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Anna Logg

Italian version

Greetings to my fellow audiophiles, visitors and regular readers of this wonderful commercial-free web site!
I've been invited to join the fun and contribute to these pages, and I look forward to talking with you from time to time about a variety of audio topics.
I plan to serve largely as a sort of news reporter, but from the point of view of a kind of observer of the audio scene, if you will.
Also, with the exception of loudspeakers, my system is in dire need of upgrade, and I'll be taking you with me on my odyssey in search of great sound as I look for a new preamp, cartridge, amp, cables, and various tweaks and accessories. (For the time being, I am "La Belle Dame Sans CD," but after all other system needs have been met, we'll probably be looking at a CD player as well).
We'll talk too about the listening room as component -- the "final frontier" if you will.

In any case, I figure that all this stuff will provide enough to correspond about for probably the next decade or so . . . so plan on seeing me here for a while! ;-)
My credentials, if you will, include a 3 year tour of duty as the music and dance reviewer for THE SUN, a Gannett daily [newspaper] in San Bernardino County, CA, where I lived from 1979-1990.
In addition, I served as Editor of The Reference, the newsletter of the Inland Empire Audio Society there, and currently serve as Chief Cook and Bottle-Washer for the New Jersey Audio Society, including the writing, editing and production of their newsletter, The Source.
But for now -- and by way of an introduction -- I'd like to share the following story.

The Creation of an Audiophile

Imagine if you will a little girl of five or thereabouts seated in the balcony of one of the world's greatest theaters -- the "movie palace" to end all movie palaces, New York City's famous Radio City Music Hall.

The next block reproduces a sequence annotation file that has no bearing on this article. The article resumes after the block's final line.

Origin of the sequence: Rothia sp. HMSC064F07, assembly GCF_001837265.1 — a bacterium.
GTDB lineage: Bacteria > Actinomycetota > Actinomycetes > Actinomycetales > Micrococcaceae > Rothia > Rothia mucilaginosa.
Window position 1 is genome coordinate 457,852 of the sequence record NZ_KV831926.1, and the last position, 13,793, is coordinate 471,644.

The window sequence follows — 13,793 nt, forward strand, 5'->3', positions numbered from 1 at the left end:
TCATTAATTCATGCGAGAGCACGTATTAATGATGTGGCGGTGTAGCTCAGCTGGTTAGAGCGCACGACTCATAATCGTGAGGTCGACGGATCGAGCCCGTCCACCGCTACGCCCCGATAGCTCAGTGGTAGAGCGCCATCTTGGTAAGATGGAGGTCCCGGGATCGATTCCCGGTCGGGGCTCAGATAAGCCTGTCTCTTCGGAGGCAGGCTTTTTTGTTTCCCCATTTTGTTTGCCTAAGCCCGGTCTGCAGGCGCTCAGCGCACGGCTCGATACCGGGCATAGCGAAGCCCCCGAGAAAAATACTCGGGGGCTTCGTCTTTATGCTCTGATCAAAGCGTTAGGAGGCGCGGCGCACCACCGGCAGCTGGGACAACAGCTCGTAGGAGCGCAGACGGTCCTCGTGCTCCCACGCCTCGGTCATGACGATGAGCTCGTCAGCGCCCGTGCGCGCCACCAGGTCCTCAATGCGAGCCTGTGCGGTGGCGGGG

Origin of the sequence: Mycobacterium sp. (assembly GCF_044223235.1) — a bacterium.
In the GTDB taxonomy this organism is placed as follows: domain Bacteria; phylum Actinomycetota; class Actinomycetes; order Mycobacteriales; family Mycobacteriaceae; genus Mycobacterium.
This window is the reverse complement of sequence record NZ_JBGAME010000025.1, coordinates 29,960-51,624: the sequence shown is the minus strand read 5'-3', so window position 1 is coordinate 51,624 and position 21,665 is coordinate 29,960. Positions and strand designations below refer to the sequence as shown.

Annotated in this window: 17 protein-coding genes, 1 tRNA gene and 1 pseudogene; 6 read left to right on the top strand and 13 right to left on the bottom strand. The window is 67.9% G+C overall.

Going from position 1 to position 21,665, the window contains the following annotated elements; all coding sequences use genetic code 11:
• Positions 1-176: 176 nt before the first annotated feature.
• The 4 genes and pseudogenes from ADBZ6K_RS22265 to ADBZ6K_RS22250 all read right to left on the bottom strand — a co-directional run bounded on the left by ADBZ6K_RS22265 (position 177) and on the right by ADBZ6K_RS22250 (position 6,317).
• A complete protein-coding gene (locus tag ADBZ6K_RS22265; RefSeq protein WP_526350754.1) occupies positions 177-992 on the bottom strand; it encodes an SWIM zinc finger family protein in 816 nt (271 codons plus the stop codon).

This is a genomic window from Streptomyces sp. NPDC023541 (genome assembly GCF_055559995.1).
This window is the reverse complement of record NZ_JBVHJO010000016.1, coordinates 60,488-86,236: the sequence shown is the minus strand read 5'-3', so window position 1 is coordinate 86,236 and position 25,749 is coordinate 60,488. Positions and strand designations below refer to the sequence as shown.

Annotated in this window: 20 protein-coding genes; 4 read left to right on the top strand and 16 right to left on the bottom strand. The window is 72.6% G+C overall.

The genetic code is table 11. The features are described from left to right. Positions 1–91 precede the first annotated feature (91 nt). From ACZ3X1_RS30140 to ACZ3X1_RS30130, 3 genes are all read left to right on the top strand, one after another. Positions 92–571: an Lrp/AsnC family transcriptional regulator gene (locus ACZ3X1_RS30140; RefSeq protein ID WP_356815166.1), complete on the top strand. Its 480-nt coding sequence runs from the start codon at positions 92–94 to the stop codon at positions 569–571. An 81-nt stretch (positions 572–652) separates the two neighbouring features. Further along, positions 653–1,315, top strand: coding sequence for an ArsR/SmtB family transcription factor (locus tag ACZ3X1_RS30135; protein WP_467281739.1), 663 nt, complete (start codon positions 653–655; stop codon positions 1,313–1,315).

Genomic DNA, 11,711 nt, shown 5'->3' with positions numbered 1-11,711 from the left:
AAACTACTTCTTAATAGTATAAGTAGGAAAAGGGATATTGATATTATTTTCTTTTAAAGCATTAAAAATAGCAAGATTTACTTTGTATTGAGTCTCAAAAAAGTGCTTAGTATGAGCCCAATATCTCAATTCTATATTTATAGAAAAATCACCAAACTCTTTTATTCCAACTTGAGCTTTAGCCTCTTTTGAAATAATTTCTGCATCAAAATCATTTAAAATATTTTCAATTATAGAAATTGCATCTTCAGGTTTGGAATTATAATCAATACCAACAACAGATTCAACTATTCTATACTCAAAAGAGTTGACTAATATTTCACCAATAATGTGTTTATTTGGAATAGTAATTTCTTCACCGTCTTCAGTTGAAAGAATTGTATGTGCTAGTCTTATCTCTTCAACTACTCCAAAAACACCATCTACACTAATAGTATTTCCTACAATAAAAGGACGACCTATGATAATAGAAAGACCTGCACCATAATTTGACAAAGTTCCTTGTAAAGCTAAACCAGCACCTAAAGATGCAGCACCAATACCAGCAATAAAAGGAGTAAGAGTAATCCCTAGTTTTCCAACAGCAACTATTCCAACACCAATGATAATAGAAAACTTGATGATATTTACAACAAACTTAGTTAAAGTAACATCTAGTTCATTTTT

It is the holiday season and we are here for the first time to see the famous and spectacular Christmas show.
As the film comes to an end, a massive gold satin curtain slowly descends from the arched proscenium in huge, gracefully scalloped folds to the footlights below.
Suddenly, a spotlight shines on a curtained balcony at stage left and the thundering sound of a mighty Wurlitzer theater organ explodes around her.
The curtain parts to reveal the man responsible for this delirium of sound, seated at the console of one of the most famous such instruments then in existence. She is mesmerized in a state of sheer aural exhilaration.
After the organist has finished his medley of carols and holiday songs and the applause has died, there is a hushed silence.
Suddenly, she hears the sound of a great orchestra playing full tilt, somewhat muffled at first but then rising, rising, rising -- as the very orchestra pit itself, filled with musicians, ascends, seemingly from some subterranean pleasure-depth, into full view . . . and full heart-thudding sonic splendor!

Of course, the little girl was me, and it was at that precise moment that I became an audiophile.
The rest was simply a matter of discovering ways and means. From my earliest memory, music was an integral -- and focused -- activity in our home, both "live" and recorded.